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New Program Offers Hope For Domestic Violence Survivors

A new study finds that mothers who participated in a domestic violence awareness program were more likely to leave abusive relationships.
Ian D. Keating via Flickr, Creative Commons


One in four women in America will experience intimate partner violence in her lifetime according tothe Centers for Disease Control and Prevention.

In North Carolina, 122 people were killed by domestic violence last year. But a new program is attracting attention for its attempts to reduce repeat intimate partner violence.  “Mothers Overcoming Violence through Education and Empowerment” or MOVE is a Wake County program that offers more than three months of counseling for domestic violence victims.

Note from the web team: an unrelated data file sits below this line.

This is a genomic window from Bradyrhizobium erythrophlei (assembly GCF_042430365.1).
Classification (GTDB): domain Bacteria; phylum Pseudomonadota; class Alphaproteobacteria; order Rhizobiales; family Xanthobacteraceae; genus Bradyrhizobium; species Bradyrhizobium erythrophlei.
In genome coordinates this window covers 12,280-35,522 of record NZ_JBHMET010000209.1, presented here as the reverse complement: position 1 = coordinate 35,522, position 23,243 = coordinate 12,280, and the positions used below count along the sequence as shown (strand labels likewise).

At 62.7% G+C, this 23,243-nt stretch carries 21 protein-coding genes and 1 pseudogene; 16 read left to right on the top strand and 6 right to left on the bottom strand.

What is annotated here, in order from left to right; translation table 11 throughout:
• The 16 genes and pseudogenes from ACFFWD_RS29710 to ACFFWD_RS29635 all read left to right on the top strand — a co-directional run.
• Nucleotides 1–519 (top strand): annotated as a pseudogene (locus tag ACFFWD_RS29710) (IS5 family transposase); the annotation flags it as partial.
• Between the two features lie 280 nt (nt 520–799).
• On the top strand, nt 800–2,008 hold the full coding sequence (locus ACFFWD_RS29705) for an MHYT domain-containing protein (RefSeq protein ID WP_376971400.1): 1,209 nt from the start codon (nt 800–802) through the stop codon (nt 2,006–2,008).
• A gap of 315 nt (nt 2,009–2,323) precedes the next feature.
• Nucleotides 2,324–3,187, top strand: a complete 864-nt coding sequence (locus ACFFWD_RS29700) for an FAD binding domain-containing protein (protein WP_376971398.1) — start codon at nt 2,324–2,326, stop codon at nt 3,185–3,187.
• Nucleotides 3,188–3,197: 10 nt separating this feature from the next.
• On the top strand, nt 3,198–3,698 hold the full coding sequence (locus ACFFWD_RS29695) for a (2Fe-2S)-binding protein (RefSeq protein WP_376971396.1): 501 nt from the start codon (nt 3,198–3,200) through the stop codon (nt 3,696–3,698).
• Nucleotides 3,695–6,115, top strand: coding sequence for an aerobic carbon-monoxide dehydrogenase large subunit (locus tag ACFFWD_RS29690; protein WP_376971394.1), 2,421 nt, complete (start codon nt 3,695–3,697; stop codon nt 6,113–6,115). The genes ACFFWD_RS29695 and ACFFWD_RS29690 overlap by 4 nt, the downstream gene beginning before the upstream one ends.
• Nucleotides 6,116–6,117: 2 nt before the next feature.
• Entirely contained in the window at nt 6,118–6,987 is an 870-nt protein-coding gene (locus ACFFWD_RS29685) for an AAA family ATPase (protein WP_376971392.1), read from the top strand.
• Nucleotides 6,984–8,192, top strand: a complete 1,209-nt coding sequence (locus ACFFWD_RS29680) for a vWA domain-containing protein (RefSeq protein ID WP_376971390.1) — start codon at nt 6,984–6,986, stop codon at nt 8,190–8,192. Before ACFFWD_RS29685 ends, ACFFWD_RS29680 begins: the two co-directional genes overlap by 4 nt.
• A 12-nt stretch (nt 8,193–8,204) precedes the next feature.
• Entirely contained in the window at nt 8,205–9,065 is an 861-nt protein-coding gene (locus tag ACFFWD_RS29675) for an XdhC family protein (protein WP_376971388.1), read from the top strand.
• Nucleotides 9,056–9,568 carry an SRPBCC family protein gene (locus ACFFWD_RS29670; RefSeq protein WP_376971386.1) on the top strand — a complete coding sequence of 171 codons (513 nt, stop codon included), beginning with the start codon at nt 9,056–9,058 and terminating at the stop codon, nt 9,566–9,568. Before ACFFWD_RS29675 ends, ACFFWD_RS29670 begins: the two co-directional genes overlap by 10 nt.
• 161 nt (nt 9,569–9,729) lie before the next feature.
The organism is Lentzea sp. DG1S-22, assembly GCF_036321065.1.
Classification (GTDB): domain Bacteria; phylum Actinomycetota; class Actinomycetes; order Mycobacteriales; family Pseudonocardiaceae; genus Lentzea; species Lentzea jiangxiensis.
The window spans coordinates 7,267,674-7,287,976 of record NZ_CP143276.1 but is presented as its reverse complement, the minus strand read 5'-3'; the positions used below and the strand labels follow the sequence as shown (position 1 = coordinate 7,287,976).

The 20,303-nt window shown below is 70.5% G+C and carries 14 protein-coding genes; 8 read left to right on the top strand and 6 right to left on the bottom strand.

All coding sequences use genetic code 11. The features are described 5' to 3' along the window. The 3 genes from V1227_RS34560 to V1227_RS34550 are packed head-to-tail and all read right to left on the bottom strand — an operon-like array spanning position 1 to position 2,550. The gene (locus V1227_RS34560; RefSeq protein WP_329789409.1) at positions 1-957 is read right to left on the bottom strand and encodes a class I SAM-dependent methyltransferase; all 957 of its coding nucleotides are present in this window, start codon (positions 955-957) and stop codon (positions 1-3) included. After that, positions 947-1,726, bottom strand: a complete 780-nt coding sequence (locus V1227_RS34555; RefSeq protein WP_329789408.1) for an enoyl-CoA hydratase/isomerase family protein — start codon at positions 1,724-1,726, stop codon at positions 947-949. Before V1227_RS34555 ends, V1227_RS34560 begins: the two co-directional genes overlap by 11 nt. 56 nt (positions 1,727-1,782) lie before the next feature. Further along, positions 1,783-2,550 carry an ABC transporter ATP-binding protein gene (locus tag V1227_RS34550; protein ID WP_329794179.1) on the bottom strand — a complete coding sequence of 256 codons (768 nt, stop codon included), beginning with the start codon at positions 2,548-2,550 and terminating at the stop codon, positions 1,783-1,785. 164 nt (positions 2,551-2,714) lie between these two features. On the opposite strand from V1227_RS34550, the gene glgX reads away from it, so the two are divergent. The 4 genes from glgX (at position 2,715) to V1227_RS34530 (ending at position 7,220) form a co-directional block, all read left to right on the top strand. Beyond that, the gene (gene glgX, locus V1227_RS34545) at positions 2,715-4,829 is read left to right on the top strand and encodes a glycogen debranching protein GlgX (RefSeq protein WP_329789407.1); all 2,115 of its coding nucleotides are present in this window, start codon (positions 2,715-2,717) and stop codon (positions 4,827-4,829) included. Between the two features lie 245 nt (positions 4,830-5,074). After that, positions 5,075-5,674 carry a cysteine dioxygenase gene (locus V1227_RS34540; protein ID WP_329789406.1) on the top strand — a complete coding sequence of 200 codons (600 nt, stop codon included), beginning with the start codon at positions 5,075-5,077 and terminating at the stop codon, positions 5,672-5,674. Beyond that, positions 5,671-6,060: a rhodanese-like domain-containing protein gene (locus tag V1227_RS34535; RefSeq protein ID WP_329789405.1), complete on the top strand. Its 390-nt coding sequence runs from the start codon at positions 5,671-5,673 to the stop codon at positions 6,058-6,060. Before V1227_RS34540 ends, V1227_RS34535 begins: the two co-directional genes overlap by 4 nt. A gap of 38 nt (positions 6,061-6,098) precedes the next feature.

Host Frank Stasio talks with Rebecca Macy, professor and associate dean at the University of North Carolina-Chapel Hill School of Social Work; Stacey Sullivan, MOVE program coordinator and clinical supervisor for SafeChild Raleigh; and Leslie Morgan Steiner, domestic violence survivor and author of "Crazy Love" (St. Martin's Griffin/ 2010).

Shawn Wen joined the staff of The State of Things in March 2012 and served as associate producer until February 2014.
Longtime NPR correspondent Frank Stasio was named permanent host of The State of Things in June 2006. A native of Buffalo, Frank has been in radio since the age of 19. He began his public radio career at WOI in Ames, Iowa, where he was a magazine show anchor and the station's News Director.
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